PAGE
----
I have urged the State Auditor to consider these areas of focus in any audit performed of Test Nebraska:

  • Is the quantity, or rate, of testing sufficient to justify our state spending this kind of money to TestNebraska
  • Is the quality, or accuracy of the testing similar to or consistent with other testing being done in Nebraska by area hospitals or clinics?
  • What is the actual rate of accuracy of the testing of TestNebraska?
  • What measures or efforts were taken to protect Nebraskan’s private health information that is collected by TestNebraska?
Read the Request to the Nebraska Auditor
 

As always, please let me know if I can be of any more assistance. Email is the best way to get in touch with me, at mhunt@leg.ne.gov. Please continue to wear a mask, maintain a 6′ social distance between others, and stay home as much as possible. I will continue to do everything I can through policy to keep you and your family safe, but without wider government leadership, you must choose to do what’s best for your own health.

Keep safe,
Meg

Changes to Unemployment
July 12th, 2020
Dear friends and neighbors,

Last week, Governor Ricketts announced that he was bringing back job search requirements for unemployed Nebraskans earlier than planned. Is that great? No — during this pandemic, this is not what’s best for Nebraskans. In the most economically robust of times, many people make convincing arguments for the need to ensure that the unemployed are motivated to continue to seek jobs, but that is not where we are today. My office has been contacted daily by Nebraskans who are confused and distraught about these new requirements. For example, many workers who are temporarily laid off with the expectation that they will be rehired do not want to waste time searching for jobs they do not intend to keep. On the flip side, employers don’t want the hassle of processing applications and training new employees who may not intend to stay. With this order, Governor Ricketts has introduced unnecessary friction into an already anxious economy. It doesn’t help.

But it’s where we are. And here is no hope for the Legislature to do anything to stop this. So let me help you understand it.

The Department of Labor has put together a helpful FAQ for workers who have been furloughed or have been working intermittently for their employer during this pandemic. It also includes Q&A for employers on how they can let the department know if they have employees on furlough that they want to bring back, and includes a form that employers can use to ask for an extension if needed.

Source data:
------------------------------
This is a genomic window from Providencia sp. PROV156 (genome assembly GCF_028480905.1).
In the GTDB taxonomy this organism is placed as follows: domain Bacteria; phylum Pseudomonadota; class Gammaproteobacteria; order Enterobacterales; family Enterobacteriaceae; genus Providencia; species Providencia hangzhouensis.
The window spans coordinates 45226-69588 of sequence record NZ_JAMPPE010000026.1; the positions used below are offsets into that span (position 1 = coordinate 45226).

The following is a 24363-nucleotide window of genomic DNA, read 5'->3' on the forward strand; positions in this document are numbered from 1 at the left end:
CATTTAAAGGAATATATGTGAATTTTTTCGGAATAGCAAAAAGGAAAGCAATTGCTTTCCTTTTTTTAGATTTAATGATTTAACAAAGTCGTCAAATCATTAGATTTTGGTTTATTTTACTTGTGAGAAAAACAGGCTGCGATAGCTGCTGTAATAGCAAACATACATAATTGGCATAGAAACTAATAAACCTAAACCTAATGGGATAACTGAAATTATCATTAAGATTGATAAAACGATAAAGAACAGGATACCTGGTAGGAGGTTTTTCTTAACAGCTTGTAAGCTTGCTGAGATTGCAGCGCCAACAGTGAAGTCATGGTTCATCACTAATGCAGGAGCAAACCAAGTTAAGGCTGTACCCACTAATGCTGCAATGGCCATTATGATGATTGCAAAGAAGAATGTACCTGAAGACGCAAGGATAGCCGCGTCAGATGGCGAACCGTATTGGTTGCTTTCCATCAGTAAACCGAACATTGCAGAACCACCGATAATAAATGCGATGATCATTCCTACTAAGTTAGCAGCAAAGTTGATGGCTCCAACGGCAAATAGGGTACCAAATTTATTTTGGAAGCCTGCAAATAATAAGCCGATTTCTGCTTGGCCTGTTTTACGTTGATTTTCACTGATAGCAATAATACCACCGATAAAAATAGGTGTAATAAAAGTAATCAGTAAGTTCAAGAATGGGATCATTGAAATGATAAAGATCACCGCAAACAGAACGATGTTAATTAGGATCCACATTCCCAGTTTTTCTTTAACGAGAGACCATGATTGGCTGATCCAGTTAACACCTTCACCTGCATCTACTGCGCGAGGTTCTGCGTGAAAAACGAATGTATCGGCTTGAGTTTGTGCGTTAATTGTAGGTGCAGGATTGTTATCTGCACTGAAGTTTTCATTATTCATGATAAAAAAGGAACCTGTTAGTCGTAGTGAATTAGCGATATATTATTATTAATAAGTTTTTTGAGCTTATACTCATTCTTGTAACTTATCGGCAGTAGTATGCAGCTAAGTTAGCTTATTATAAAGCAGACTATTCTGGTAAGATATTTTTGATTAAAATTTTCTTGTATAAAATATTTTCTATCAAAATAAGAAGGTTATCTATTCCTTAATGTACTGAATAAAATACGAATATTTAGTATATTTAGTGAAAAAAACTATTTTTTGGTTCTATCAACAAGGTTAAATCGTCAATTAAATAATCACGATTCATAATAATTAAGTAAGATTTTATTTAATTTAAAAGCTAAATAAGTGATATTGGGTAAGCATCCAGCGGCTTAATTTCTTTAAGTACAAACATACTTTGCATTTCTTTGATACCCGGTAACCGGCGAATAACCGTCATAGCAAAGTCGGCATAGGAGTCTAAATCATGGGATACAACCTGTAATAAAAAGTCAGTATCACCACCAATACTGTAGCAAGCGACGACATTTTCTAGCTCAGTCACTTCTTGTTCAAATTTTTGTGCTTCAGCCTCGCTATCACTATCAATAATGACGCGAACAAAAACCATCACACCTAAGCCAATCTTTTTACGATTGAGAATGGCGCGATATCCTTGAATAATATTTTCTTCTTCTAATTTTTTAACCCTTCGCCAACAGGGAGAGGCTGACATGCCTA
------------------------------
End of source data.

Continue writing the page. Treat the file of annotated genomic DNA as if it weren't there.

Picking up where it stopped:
Work Search FAQs for Workers
Form for Employers to Request an Extension
 

As always, please let me know if I can be of any more assistance. Email is the best way to get in touch with me, at mhunt@leg.ne.gov. Please continue to wear a mask, maintain a 6′ social distance between others, and stay home as much as possible. I will continue to do everything I can through policy to keep you and your family safe, but without wider government leadership, you must choose to do what’s best for your own health.

Keep safe,
Meg

Community Cares Act Grants
June 29th, 2020

Grants Available to Community Orgs

Dear friends and neighbors,

The Department of Health & Human Services is pleased to announce three funding opportunities for charitable organizations and providers. Please share this information with anyone who you think could benefit from it. The first grant application opens on Monday, June 29.

DHHS says they are committed to prioritizing funds for underserved communities, including areas of high poverty and areas disproportionately impacted by COVID-19.

Community CARES Stabilization Grant

  • One-time payment of at least $12,000 for charitable organizations and eligible provider organizations. Applicants must have sustained increased costs and/or lower revenue/income due to COVID-19. Total allocation: $40 million
  • Applications open: June 29-July 6, 2020
  • To apply: http://dhhs.ne.gov/CommunityCares

Community CARES Response and Recovery Grant

  • Competitive grant opportunity for non-profits and eligible provider organizations that will help children, families and communities respond to and recover from the impacts of COVID-19. Funding can be used for homelessness prevention assistance, shelters, meal delivery for individuals with food access barriers, telehealth resources, PPE, community health services, behavioral health services, sanitation of public spaces, and more. Applications must include measurable outcomes. Funding is subject to federal grant subrecipient requirements and must be expended by December 30, 2020.
  • Awards expected to be in the range of $50,000-$2,000,000.
  • Total allocation: $43 million
  • Applications open: July 1-8, 2020
  • To apply: http://dhhs.ne.gov/CommunityCares

Community CARES Healthy Places Grant for Child Care Centers and Places of Worship

  • Funds will be used for the purchase of PPE and cleaning supplies. These health and safety supplies will help mitigate the spread of COVID-19 across Nebraska. Total allocation: $2 million
  • Applications open: July 6-12, 2020
  • To apply: http://dhhs.ne.gov/CommunityCares
As always, please let me know if I can be of any more assistance. Email is the best way to get in touch with me, at mhunt@leg.ne.gov.

Keep safe,
Meg

Dear friends and neighbors,

It’s hard to believe that we are now in our fourth month of social distancing. It is extremely important that we continue to follow the guidelines put forth by public health experts as we slowly begin to re-open parts of our state. By following these health directives with continued social distancing and the wearing of masks in public, we can prevent more infections and death.

Nebraska is currently in Phase II of reopening. Is that great? No, but it is what it is, and that’s the Governor’s choice. I’m emailing you today to update you with the most current directives and guidance from the Department of Health and Human Services and the Governor for COVID-19 in Nebraska. Please feel free to share this email and any of these resources with caregivers, business owners, workers, and anyone else who may benefit.